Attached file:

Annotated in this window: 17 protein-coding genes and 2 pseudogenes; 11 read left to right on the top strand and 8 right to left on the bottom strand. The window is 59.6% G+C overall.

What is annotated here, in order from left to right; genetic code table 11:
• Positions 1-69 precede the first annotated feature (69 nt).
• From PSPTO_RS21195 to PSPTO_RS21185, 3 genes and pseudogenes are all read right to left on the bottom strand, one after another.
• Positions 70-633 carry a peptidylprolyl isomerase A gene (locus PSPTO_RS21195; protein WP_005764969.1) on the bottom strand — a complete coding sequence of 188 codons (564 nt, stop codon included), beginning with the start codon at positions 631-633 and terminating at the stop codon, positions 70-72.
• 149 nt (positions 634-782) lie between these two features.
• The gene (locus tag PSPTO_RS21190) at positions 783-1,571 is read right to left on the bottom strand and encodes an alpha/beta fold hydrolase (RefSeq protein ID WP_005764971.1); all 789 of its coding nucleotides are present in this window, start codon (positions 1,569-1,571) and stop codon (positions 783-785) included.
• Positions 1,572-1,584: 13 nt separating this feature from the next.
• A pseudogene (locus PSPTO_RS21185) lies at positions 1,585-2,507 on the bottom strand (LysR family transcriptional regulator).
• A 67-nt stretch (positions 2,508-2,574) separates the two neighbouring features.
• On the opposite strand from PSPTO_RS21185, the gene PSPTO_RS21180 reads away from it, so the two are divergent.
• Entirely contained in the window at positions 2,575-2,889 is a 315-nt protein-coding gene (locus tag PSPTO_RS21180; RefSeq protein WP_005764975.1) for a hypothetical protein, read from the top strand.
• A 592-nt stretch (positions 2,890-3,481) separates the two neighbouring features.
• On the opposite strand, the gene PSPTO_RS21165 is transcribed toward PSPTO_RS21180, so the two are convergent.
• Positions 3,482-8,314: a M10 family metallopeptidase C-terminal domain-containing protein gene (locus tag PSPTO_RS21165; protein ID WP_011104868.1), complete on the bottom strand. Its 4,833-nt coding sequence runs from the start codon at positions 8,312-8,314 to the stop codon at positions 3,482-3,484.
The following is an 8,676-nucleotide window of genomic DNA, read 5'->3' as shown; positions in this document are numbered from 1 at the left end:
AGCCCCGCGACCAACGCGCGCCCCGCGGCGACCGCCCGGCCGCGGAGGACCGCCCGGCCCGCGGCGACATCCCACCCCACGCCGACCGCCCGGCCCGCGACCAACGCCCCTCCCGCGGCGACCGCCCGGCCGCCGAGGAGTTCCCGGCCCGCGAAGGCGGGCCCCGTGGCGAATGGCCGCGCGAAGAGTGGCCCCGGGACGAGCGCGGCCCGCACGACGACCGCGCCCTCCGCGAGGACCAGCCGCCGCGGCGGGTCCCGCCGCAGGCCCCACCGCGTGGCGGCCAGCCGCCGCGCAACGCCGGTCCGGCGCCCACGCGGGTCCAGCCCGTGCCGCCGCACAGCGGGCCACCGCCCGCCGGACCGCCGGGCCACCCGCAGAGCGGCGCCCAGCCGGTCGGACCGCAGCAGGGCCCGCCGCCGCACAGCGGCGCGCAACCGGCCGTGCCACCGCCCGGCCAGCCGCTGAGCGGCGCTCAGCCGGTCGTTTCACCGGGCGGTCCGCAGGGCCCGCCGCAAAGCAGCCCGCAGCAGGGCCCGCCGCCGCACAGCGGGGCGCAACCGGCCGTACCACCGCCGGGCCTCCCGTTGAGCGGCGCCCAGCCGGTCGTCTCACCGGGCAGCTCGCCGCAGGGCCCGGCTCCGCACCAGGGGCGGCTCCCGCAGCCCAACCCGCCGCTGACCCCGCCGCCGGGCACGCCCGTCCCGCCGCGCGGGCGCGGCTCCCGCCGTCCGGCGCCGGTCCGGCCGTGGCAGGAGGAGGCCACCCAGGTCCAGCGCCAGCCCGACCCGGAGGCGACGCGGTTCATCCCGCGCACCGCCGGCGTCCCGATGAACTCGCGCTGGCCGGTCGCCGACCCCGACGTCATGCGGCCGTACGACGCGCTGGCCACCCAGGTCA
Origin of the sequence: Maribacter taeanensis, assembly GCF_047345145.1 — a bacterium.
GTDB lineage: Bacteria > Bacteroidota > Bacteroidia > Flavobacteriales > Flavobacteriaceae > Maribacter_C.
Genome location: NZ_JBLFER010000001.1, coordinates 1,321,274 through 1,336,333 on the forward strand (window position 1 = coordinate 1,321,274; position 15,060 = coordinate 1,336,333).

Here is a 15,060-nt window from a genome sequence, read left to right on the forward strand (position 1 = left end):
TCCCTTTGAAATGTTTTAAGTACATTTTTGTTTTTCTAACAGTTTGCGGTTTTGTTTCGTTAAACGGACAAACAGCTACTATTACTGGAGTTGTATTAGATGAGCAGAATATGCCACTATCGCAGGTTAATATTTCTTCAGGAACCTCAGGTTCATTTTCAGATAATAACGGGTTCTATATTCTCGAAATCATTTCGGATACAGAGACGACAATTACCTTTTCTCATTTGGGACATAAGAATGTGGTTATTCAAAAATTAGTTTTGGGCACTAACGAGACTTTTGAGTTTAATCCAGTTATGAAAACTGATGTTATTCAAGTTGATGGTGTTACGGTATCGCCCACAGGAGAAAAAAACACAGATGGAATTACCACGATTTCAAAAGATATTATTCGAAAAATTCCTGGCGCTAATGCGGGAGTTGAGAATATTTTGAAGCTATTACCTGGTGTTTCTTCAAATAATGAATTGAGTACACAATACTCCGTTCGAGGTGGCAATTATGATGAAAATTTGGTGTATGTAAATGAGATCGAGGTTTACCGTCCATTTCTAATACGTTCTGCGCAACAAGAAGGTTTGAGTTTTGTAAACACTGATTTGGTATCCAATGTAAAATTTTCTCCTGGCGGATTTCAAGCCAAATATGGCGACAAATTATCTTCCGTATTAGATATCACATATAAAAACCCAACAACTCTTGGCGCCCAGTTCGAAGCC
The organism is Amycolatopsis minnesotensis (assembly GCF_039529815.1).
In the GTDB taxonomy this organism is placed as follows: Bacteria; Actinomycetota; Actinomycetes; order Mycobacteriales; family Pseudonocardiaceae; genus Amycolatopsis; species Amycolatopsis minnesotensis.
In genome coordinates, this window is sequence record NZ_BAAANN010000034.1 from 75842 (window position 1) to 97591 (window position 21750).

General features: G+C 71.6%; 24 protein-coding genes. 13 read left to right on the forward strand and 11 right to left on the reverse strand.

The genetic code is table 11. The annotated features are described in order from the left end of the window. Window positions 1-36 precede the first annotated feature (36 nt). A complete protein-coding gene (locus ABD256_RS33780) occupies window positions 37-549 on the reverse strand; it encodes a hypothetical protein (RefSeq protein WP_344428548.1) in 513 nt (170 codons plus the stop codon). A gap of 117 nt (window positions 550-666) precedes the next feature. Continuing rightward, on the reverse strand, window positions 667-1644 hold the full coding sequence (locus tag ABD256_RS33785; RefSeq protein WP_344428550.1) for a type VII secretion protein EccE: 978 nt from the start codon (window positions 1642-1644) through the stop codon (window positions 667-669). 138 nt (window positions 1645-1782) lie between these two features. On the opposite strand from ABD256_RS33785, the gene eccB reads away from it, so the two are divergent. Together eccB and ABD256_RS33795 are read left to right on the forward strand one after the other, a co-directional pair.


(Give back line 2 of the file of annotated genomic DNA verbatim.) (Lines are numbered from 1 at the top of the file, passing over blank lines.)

What is annotated here, in order from left to right; genetic code table 11: